Underutilization of Supplemental Magnetic Resonance Imaging Screening among Patients at High Breast Cancer Risk

Randy Miles, Fei Wan, Tracy L. Onega, Amanda Lenderink-Carpenter, Ellen S. O'Meara, Weiwei Zhu, Louise M. Henderson, Jennifer S. Haas, Deirdre A. Hill, Anna N.A. Tosteson, Karen J. Wernli, Jennifer Alford-Teaster, Janie M. Lee, Constance D. Lehman, Christoph I. Lee

Research output: Contribution to journalArticlepeer-review

34 Scopus citations


Background: Women at high lifetime breast cancer risk may benefit from supplemental breast magnetic resonance imaging (MRI) screening, in addition to routine mammography screening for earlier cancer detection. Materials and Methods: We performed a cross-sectional study of 422,406 women undergoing routine mammography screening across 86 Breast Cancer Surveillance Consortium (BCSC) facilities during calendar year 2012. We determined availability and use of on-site screening breast MRI services based on woman-level characteristics, including >20% lifetime absolute risk using the National Cancer Institute risk assessment tool. Multivariate analyses were performed to determine sociodemographic characteristics associated with on-site screening MRI use. Results: Overall, 43.9% (2403/5468) of women at high lifetime risk attended a facility with on-site breast MRI screening availability. However, only 6.6% (158/2403) of high-risk women obtained breast MRI screening within a 2-year window of their screening mammogram. Patient factors associated with on-site MRI screening use included younger (<40 years) age (odds ratio [OR] = 2.39, 95% confidence interval [CI]: 1.34-4.21), family history (OR = 1.72, 95% CI: 1.13-2.63), prior breast biopsy (OR = 2.09, 95% CI: 1.22-3.58), and postsecondary education (OR = 2.22, 95% CI: 1.04-4.74). Conclusions: While nearly half of women at high lifetime breast cancer risk undergo routine screening mammography at a facility with on-site breast MRI availability, supplemental breast MRI remains widely underutilized among those who may benefit from earlier cancer detection. Future studies should evaluate whether other enabling factors such as formal risk assessment and patient awareness of high lifetime breast cancer risk can mitigate the underutilization of supplemental screening breast MRI.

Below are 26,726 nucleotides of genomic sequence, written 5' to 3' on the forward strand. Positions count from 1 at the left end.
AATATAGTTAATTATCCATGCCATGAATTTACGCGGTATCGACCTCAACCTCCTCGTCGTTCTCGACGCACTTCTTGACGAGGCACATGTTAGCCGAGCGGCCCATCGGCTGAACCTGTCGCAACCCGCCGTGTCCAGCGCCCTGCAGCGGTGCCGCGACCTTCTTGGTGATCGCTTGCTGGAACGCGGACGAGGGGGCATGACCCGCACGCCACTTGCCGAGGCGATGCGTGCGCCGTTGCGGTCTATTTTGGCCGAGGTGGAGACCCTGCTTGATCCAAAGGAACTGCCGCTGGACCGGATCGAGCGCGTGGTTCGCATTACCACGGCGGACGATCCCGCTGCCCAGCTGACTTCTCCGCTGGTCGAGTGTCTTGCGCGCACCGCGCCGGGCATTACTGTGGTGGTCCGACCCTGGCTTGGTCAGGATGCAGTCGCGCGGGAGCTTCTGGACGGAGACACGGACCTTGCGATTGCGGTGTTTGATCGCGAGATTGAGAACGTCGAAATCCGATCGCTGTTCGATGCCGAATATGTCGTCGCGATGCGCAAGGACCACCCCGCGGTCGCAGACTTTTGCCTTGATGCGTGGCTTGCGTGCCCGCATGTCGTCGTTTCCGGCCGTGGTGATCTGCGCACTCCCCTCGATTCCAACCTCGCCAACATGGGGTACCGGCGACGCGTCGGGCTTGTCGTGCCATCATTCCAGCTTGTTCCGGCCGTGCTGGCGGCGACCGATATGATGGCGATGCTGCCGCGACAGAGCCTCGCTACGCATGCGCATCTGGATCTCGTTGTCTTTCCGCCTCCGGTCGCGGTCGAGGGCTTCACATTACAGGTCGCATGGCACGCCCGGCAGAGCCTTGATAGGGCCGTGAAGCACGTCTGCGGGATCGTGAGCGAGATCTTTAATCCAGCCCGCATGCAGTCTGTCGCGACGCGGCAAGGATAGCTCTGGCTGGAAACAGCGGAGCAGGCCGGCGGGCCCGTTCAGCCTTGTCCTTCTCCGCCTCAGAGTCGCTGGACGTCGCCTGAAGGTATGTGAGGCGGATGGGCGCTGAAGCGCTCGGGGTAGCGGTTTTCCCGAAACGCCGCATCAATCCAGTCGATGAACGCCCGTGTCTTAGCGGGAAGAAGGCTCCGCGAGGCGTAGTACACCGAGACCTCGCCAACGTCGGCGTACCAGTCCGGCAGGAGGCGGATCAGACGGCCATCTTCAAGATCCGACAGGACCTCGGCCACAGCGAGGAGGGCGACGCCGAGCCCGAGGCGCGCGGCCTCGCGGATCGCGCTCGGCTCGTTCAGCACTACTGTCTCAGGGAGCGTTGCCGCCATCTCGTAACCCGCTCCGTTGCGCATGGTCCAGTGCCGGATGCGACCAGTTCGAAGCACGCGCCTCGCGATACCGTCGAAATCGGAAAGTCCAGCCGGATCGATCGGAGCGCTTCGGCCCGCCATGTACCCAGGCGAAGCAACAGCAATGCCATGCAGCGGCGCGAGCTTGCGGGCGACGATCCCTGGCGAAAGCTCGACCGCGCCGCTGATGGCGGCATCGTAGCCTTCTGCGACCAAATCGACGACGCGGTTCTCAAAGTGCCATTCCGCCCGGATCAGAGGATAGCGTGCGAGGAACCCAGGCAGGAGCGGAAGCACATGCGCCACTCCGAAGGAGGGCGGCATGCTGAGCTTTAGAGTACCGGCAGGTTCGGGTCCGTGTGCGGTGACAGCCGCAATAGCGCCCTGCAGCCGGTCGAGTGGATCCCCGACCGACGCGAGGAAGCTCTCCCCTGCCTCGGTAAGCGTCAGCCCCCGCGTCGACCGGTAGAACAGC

Original languageEnglish
Pages (from-to)748-754
Number of pages7
JournalJournal of Women's Health
Issue number6
StatePublished - Jun 2018


  • breast cancer, high-risk screening, supplemental breast MRI, access, disparities


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